Heart murmurs often harmless, but tests needed

Special to the Herald-LeaderFebruary 3, 2013 

Peter Baniak Editor of Herald-Leader

Peter Baniak Herald-Leader Editor


Most people are unnecessarily alarmed when they hear they have a heart murmur. A heart murmur is the sound a physician hears through a stethoscope caused by rough or turbulent blood flow.

In the normal heart, the delicate leaflets of tissue that make up the valve — as thin as tissue paper — open and close smoothly and completely, much like swinging doors. If those leaflets are thickened, as they are in older people or in people who have had some injury to the valve, they don't open or close completely and the smooth flow of blood is disturbed, creating a unique sound that your doctor learns to interpret.

A heart murmur is not a disease, but it might indicate an underlying heart problem. Most heart murmurs are harmless and do not need treatment. Some heart murmurs might require follow-up tests to be sure the murmur is not caused by a serious underlying heart condition. Treatment, if needed, is directed at the cause of the heart murmur.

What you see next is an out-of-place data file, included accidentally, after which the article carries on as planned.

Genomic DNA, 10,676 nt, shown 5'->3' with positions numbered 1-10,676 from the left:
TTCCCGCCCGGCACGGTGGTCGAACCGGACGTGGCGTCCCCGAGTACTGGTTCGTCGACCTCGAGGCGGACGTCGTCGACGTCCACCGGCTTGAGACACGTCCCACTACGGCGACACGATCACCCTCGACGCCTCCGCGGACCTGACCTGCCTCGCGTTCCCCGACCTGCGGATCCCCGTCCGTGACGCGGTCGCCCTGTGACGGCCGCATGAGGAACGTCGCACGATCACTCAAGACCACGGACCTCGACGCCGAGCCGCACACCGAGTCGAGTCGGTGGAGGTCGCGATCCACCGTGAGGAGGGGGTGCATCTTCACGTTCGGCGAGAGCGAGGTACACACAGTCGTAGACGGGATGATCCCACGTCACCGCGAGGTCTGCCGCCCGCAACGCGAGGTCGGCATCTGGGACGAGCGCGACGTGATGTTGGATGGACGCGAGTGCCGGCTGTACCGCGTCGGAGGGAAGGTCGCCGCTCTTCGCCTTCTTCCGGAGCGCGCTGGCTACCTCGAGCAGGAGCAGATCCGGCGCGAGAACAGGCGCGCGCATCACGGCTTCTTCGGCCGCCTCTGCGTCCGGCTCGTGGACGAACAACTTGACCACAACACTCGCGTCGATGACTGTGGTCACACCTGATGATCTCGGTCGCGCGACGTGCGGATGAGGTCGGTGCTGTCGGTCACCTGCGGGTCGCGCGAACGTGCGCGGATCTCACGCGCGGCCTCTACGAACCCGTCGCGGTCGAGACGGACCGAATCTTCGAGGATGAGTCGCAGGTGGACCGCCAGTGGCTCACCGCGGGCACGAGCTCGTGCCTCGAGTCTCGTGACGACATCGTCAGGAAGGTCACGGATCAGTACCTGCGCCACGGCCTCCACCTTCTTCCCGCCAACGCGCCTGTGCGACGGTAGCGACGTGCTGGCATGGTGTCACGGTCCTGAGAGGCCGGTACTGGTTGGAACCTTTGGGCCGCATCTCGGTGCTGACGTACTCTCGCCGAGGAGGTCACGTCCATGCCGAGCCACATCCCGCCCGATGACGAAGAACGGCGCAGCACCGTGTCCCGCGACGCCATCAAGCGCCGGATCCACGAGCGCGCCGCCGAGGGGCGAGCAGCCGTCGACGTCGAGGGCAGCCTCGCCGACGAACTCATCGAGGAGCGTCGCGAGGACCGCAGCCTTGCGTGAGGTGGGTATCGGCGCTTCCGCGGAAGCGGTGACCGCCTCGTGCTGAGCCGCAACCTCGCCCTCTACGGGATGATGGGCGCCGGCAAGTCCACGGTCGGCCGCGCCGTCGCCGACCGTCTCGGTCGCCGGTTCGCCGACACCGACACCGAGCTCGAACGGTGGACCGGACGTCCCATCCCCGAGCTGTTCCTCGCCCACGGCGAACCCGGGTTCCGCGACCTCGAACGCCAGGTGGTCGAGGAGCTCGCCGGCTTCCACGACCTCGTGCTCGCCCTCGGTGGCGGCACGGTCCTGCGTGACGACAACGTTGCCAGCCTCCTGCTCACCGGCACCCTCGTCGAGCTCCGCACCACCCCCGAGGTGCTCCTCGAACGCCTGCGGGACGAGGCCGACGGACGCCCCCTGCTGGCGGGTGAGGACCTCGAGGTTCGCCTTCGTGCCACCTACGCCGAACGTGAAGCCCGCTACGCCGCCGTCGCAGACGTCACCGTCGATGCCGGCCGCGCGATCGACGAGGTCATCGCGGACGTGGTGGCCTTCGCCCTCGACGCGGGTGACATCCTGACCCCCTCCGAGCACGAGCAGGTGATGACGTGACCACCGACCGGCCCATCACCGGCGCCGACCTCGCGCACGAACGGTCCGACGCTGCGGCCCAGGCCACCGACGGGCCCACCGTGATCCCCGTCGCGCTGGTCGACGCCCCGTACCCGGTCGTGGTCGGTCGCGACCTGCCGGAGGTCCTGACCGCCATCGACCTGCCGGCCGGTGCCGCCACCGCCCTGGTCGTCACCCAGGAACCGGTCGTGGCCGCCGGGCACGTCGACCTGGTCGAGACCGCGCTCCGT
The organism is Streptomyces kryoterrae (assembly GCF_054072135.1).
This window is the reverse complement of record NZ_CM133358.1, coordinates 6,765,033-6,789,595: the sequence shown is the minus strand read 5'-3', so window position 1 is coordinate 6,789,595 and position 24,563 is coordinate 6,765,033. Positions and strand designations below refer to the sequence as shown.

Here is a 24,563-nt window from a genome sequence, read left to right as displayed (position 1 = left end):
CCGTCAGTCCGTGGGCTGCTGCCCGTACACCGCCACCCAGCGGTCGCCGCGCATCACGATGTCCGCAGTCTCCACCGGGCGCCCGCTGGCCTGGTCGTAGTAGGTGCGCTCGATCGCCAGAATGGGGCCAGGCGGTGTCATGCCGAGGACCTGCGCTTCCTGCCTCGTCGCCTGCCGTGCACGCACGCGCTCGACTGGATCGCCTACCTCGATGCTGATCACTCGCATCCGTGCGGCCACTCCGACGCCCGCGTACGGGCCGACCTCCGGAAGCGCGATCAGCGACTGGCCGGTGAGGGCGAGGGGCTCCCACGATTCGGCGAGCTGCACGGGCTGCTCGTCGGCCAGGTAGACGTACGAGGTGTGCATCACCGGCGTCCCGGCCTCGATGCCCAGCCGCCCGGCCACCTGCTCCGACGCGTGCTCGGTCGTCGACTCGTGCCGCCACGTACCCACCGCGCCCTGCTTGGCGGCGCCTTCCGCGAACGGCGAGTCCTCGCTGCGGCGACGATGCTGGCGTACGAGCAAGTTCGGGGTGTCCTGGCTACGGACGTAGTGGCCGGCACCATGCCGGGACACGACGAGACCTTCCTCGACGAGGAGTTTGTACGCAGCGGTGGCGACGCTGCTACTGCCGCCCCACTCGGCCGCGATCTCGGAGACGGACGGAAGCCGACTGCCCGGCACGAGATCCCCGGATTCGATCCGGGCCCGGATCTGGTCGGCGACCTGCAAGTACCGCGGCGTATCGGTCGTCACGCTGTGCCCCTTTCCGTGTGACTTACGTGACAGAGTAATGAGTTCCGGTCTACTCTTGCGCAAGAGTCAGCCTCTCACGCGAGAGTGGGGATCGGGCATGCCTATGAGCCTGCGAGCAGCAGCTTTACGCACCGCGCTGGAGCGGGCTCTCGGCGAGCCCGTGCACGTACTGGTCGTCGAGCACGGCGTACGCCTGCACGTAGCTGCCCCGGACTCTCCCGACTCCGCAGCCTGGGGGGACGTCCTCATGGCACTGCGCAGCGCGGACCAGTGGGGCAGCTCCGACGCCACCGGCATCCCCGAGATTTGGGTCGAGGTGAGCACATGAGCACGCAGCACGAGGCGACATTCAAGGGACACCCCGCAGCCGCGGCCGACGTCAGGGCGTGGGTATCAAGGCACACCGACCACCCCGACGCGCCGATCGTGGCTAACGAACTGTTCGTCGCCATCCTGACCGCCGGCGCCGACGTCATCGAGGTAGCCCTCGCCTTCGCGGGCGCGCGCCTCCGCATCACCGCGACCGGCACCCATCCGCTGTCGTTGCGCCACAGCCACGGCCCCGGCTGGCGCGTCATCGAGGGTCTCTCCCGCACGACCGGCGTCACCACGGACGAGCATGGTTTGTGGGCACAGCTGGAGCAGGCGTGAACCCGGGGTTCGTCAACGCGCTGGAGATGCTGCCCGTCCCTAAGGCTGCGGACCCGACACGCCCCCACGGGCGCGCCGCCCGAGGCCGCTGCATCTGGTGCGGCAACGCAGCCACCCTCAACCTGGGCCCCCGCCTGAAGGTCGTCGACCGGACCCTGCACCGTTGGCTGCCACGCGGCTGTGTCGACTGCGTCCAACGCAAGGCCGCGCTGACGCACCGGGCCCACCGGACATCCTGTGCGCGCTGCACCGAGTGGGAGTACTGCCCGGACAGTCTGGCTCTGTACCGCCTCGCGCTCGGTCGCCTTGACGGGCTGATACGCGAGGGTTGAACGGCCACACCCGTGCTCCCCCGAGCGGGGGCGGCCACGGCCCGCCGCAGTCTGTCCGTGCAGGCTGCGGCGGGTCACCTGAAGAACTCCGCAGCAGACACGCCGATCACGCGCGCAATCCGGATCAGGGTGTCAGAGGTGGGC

If you have a harmless heart murmur, more commonly known as an innocent heart murmur, you likely will not have any other signs or symptoms.

An abnormal heart murmur might cause no obvious other signs, aside from the unusual sound your doctor hears when listening to your heart. But, in addition to the heart murmur, if you have these signs or symptoms, they might indicate a heart problem:

■ Skin that appears blue, especially on fingertips and lips.

■ Swelling or sudden weight gain.

■ Shortness of breath.

■ Chronic cough.

■ Enlarged neck veins.

■ In infants, poor appetite and failure to grow.

■ Heavy sweating with minimal or no exertion.

■ Chest pain.

■ Dizziness or fainting.

The following are factors that can increase your risk of an abnormal heart murmur:

■ Uncontrolled high blood pressure (hypertension).

■ Rheumatic fever.

■ Past radiation treatment involving the chest.

■ Infection of the lining of the heart (endocarditis).

■ Heart attack.

■ High blood pressure in the lungs (pulmonary hypertension).

■ A weakened heart muscle.

Most heart murmurs are not serious. If you think you have a heart murmur, make an appointment to see your doctor.

Liza Crall, is the Cardiac Surgery Nurse Navigator at Central Baptist Hospital.

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